Open Request to E. Asian Buddhist Scholars

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Queequeg
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Open Request to E. Asian Buddhist Scholars

Post by Queequeg »

If you're looking for material to study, I'd like to suggest E. Asian Vajrayana. There is a ton of material that has not been studied and presented in the West, especially Taimitsu. There is a generation of scholars studying Shingon thanks to Prof. Abe at Harvard, but not much on Taimitsu lately. Tendai studies seem to still skew to kengyo aspects, though even that is pretty much from high altitude. There have been studies of Saicho and Ryogen, but no one has gotten into Ennin, Enchin, and Annen. Plenty of material to make a career out of. Plenty of work in Japan that can be turned into a robust thesis without having to reinvent the wheel. I realize not as sexy as finding some obscure angle no one has ever thought of, but plenty of low hanging fruit. Careers can be made out of simply presenting scholarship on such pivotal personalities to the West and putting it through a Western academic filter to bring something novel to the field that is still dominated in Japan by sectarian biases. My impression is that a lot of people are working on medieval Japanese culture, but are missing the mikkyo basis of a lot of it. Mikkyo is still largely a black box but is critical for history, social and art history. I suggest, your panels at AAS, though not sexy and provocative, will be well attended by people wanting more exposure to influential figures like that. And there are a growing number of us outside the academy who would eagerly consume it.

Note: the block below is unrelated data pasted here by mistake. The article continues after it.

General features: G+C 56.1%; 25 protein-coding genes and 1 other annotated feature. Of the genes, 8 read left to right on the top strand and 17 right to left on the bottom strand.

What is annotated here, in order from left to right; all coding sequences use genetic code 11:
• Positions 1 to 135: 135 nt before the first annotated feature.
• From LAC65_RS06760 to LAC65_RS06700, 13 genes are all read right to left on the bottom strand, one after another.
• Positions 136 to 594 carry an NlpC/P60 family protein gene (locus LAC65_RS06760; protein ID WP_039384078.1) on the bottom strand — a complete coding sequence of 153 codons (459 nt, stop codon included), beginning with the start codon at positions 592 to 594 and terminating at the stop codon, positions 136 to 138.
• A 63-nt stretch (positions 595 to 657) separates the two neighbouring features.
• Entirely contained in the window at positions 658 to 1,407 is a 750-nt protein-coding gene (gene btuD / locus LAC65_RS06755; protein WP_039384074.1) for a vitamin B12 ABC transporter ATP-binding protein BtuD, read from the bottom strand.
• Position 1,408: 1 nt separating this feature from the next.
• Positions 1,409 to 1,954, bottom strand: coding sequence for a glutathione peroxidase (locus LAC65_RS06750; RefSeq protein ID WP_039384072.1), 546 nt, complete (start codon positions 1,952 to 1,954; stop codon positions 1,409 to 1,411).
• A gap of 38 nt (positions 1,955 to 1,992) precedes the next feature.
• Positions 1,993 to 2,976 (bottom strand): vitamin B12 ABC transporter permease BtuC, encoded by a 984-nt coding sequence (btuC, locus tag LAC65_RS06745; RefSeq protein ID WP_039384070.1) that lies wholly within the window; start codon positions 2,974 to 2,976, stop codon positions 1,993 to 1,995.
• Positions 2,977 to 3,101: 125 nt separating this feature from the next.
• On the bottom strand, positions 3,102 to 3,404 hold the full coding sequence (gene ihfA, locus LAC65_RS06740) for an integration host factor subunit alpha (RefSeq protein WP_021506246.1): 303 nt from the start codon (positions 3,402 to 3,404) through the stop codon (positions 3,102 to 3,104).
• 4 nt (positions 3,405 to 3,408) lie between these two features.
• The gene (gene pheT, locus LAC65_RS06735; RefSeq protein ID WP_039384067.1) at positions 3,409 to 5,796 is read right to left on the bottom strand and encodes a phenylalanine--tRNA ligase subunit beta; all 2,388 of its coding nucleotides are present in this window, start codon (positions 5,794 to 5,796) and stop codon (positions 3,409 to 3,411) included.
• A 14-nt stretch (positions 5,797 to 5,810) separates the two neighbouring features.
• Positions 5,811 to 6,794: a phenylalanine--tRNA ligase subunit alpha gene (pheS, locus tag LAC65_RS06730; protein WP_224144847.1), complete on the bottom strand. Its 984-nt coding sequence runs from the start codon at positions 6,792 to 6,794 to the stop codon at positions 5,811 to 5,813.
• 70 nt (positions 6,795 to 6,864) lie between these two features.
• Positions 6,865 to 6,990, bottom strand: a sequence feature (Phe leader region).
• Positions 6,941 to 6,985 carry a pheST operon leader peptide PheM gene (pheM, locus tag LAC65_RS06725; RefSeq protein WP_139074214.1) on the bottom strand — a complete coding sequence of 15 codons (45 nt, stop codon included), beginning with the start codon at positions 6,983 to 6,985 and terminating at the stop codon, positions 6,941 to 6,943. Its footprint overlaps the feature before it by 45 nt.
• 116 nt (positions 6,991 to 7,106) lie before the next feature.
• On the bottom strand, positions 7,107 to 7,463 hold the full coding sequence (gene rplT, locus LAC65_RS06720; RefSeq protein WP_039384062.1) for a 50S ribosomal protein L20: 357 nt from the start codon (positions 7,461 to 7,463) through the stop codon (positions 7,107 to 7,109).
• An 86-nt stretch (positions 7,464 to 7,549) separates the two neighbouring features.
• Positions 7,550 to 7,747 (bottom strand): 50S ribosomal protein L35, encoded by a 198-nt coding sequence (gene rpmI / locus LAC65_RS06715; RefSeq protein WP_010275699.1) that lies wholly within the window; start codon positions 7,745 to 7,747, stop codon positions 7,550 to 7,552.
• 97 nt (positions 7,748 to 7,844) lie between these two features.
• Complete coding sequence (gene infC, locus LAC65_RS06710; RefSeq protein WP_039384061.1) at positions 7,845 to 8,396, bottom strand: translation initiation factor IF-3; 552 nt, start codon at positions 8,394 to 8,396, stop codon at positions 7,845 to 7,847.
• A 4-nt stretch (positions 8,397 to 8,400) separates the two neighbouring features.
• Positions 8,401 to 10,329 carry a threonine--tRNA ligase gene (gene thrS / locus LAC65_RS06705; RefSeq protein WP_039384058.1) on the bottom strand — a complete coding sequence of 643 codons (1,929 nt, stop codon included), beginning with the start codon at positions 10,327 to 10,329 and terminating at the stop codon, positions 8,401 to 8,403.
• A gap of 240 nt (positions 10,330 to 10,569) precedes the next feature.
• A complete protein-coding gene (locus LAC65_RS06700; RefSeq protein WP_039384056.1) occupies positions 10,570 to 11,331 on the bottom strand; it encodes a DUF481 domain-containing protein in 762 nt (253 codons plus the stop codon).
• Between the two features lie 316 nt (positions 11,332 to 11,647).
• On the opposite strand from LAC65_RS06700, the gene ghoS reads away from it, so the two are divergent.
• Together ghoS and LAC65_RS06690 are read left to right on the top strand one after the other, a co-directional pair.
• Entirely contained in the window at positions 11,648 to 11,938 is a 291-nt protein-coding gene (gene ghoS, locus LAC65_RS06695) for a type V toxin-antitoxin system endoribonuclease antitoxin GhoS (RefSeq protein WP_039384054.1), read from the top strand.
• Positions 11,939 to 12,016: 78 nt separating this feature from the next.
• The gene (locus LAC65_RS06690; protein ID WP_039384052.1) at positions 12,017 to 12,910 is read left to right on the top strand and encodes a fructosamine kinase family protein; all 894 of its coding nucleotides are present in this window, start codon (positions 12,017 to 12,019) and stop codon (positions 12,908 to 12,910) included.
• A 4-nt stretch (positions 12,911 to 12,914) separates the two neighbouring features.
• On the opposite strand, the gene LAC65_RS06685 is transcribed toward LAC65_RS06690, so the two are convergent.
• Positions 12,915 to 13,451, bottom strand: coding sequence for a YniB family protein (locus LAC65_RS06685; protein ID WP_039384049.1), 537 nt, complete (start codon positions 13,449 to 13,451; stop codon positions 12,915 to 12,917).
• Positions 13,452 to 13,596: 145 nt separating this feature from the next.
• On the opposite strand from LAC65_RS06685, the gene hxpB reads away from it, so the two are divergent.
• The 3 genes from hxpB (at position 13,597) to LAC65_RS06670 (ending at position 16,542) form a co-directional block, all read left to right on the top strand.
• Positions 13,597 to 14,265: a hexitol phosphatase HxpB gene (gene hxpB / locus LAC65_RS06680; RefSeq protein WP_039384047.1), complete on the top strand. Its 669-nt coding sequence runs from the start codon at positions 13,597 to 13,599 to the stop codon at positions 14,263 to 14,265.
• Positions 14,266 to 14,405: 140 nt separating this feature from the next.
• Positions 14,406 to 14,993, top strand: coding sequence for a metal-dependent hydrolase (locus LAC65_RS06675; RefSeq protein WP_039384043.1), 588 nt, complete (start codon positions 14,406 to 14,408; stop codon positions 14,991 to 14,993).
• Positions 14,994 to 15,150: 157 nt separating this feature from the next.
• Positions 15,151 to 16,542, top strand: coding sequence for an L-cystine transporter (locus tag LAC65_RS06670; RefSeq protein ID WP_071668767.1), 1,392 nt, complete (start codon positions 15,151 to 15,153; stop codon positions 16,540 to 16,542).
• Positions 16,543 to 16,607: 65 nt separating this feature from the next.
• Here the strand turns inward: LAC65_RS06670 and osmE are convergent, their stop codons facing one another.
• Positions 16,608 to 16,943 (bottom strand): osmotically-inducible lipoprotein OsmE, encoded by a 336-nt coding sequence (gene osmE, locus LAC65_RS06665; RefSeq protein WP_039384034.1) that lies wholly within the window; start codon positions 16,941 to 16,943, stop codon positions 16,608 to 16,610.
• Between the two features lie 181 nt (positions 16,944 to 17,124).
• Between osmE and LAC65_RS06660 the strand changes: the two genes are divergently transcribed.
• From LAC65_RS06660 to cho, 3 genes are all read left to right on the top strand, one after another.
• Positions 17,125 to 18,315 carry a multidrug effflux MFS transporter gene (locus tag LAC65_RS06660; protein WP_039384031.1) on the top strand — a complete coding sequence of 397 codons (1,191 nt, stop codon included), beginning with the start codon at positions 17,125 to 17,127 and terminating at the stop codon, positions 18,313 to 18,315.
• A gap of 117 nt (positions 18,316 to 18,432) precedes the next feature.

Last edited by Queequeg on Fri Jun 14, 2024 3:58 pm, edited 1 time in total.
There is no suffering to be severed. Ignorance and klesas are indivisible from bodhi. There is no cause of suffering to be abandoned. Since extremes and the false are the Middle and genuine, there is no path to be practiced. Samsara is nirvana. No severance achieved. No suffering nor its cause. No path, no end. There is no transcendent realm; there is only the one true aspect. There is nothing separate from the true aspect.
-Guanding, Perfect and Sudden Contemplation,
Kalavinka
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Re: Open Request to E. Asian Buddhist Scholars

Post by Kalavinka »

You might be interested in these upcoming talks by Shoshin Ichishima:

https://www.thebuddhistsociety.org/page ... e-buddhism

Also are you aware of Dr. Aaron Proffitt? He’s been doing a fair bit of work in the mikkyo space.